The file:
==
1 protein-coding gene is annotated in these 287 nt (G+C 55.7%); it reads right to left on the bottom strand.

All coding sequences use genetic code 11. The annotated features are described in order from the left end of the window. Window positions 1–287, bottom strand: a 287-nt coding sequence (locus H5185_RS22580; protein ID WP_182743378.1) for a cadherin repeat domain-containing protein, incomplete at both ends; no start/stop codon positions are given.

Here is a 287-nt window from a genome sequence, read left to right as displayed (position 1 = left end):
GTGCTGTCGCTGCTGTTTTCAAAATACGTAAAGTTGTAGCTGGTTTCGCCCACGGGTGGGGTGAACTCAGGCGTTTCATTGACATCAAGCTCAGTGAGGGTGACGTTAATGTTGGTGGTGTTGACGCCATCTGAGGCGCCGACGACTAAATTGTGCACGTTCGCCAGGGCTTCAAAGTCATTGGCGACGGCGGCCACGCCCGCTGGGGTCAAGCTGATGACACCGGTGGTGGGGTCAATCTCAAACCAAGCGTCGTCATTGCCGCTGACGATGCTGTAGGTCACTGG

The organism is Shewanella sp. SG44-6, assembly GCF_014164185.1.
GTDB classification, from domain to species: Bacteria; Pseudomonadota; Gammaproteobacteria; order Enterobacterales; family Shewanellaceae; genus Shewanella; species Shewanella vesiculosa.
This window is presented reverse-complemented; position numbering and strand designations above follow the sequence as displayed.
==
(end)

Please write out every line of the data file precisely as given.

1 protein-coding gene is annotated in these 287 nt (G+C 55.7%); it reads right to left on the bottom strand.

All coding sequences use genetic code 11. The annotated features are described in order from the left end of the window. Window positions 1–287, bottom strand: a 287-nt coding sequence (locus H5185_RS22580; protein ID WP_182743378.1) for a cadherin repeat domain-containing protein, incomplete at both ends; no start/stop codon positions are given.

Here is a 287-nt window from a genome sequence, read left to right as displayed (position 1 = left end):
GTGCTGTCGCTGCTGTTTTCAAAATACGTAAAGTTGTAGCTGGTTTCGCCCACGGGTGGGGTGAACTCAGGCGTTTCATTGACATCAAGCTCAGTGAGGGTGACGTTAATGTTGGTGGTGTTGACGCCATCTGAGGCGCCGACGACTAAATTGTGCACGTTCGCCAGGGCTTCAAAGTCATTGGCGACGGCGGCCACGCCCGCTGGGGTCAAGCTGATGACACCGGTGGTGGGGTCAATCTCAAACCAAGCGTCGTCATTGCCGCTGACGATGCTGTAGGTCACTGG

The organism is Shewanella sp. SG44-6, assembly GCF_014164185.1.
GTDB classification, from domain to species: Bacteria; Pseudomonadota; Gammaproteobacteria; order Enterobacterales; family Shewanellaceae; genus Shewanella; species Shewanella vesiculosa.
This window is presented reverse-complemented; position numbering and strand designations above follow the sequence as displayed.